In the mid 70’s I had a studio in Portland’s China Town. My studio was a floor below the now legendary PCVA, Portland Center for the Visual Arts.
The building had only PCVA's Contemporary Art Center and a handful or artists as tenants. The neighborhood had a large amount of homeless people on the streets.
My studio had huge walls and I was able to make epic scale paintings there. One ended up in the office of PCVA’s then director, Donna Milrany. Donna later had it at her apartment until she had to downsize. She just recently donated it to the wonderful Central City Concern art collection. CCC’s new building is just a block away from my old studio and it’s mission is to help the homeless, which they do in a nationally recognized successful way.
Interestingly, another painting done in the same studio depicting that very neighborhood as well as a semi-street kid I knew at the time was among the first paintings to be curated into the CCC collection. The collections organizer is Pam Baker, along with Kathleen Johnson Kuhn. Pam and Donna recently met me for lunch so we could all view the CCC collection.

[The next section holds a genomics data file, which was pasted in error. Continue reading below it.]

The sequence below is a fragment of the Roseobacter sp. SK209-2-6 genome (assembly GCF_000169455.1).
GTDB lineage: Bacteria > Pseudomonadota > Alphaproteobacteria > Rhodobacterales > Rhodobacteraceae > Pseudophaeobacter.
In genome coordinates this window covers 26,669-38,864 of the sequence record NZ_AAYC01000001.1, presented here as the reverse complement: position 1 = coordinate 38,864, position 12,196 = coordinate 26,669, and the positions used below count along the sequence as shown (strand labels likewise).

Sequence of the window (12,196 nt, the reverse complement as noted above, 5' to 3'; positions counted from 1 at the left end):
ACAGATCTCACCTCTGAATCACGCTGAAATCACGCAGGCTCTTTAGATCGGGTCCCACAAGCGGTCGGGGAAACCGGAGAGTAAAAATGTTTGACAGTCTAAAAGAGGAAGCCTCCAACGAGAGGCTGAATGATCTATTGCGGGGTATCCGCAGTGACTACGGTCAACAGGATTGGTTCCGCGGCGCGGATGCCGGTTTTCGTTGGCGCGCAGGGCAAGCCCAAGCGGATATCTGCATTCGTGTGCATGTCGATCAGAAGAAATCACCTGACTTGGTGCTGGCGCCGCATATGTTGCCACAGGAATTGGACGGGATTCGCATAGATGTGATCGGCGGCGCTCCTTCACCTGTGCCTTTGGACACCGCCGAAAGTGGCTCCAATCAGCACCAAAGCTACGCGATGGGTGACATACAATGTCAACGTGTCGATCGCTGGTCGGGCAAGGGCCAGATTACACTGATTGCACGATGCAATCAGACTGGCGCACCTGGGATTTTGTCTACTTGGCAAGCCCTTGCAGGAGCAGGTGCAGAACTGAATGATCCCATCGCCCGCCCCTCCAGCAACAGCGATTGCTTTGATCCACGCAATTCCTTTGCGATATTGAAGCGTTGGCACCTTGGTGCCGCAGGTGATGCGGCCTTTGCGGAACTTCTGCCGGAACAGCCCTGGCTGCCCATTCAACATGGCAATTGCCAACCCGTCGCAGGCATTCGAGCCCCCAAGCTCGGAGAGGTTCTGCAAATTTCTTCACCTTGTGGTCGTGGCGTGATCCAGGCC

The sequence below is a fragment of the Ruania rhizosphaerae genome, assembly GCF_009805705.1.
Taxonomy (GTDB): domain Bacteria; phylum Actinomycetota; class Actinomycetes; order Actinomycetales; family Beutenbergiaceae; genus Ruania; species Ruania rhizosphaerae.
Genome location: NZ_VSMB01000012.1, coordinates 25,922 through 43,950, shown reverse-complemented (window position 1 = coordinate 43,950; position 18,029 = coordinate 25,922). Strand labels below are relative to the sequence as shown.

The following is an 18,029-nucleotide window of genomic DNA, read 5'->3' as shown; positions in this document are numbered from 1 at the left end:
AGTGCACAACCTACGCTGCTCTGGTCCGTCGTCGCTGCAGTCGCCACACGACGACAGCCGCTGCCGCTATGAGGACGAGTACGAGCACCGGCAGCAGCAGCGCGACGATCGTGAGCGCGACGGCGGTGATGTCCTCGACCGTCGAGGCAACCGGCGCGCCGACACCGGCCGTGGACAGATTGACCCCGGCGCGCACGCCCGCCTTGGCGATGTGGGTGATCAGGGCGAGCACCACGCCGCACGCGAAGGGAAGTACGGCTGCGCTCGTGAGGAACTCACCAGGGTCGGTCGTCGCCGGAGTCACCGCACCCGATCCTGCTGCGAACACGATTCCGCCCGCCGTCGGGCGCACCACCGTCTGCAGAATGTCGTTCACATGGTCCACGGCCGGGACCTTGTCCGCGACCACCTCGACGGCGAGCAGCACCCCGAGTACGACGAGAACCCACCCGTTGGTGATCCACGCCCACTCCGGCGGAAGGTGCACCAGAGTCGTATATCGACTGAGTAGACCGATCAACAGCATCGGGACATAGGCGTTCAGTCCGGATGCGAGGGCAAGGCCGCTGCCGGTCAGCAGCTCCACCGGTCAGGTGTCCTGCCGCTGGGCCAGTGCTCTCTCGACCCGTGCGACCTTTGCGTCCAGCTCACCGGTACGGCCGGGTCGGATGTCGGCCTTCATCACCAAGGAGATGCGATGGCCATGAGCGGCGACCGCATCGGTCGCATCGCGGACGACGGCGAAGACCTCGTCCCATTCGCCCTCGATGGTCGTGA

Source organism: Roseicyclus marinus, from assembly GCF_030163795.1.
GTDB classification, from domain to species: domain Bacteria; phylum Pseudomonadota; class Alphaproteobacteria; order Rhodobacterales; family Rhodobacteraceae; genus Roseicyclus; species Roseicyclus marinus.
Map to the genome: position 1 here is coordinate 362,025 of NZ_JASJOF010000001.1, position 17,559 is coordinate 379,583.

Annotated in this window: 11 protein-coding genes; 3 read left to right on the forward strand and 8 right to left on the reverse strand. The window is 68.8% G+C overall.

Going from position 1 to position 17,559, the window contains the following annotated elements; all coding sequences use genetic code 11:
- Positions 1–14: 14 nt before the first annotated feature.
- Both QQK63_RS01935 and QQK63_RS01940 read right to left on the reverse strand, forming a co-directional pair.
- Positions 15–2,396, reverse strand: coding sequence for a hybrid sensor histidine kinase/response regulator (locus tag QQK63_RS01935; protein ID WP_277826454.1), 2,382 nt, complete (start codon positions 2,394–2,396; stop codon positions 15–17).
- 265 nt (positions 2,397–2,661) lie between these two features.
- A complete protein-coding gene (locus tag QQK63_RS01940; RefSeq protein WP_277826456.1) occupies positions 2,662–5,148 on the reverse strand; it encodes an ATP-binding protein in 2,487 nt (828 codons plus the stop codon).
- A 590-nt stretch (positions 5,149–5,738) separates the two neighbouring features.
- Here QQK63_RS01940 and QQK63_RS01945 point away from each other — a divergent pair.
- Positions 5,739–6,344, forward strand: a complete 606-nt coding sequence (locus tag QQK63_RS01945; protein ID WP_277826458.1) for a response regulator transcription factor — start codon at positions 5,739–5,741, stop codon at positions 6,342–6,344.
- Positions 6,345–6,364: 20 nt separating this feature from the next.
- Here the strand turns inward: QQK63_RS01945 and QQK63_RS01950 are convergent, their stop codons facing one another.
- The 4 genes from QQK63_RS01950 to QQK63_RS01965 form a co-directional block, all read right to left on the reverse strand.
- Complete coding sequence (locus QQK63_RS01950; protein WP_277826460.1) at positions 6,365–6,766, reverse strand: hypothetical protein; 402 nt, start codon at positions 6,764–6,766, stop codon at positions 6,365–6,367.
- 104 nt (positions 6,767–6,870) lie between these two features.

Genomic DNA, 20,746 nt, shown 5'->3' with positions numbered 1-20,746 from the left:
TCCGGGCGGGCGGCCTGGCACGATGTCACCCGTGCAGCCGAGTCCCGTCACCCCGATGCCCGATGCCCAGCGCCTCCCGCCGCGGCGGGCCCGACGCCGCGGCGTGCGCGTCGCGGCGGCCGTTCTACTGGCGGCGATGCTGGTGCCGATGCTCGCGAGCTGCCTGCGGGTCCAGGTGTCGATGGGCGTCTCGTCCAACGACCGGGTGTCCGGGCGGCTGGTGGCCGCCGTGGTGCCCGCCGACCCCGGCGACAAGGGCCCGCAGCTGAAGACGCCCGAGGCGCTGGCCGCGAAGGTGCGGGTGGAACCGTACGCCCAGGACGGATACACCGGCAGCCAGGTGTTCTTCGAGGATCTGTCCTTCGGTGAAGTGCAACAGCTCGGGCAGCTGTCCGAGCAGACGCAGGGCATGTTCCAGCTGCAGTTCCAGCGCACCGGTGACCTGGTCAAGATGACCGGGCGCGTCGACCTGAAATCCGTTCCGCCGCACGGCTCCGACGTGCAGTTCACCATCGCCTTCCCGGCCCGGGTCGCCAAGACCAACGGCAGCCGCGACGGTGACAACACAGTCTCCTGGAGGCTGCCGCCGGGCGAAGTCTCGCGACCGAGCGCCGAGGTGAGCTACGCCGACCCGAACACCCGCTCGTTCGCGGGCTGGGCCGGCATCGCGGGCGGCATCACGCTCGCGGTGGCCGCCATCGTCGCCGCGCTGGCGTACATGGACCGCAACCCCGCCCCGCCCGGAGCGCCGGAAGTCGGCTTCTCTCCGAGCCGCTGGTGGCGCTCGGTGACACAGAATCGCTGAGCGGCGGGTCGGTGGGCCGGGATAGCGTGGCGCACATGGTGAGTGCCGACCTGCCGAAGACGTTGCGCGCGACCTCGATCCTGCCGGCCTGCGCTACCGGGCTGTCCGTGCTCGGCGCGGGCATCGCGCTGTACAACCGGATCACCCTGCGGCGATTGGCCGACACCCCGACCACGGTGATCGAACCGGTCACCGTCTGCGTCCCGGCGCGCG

I was so proud and honored when so many of the CCC staff came up and told me my paintings were their favorites. Apparently the CCC clients also appreciate them. Donna had written a statement about the meaning of my painting to her. She said their were two figure responding to the same large crashing wave. One cowers and hides his head while one triumphantly jumps up into the wave, raising his arms. She saw the imagery of this painting as two different responses to life’s challenging events. She hoped the painting would inspire the CCC clients to choose the way of meeting the wave head on.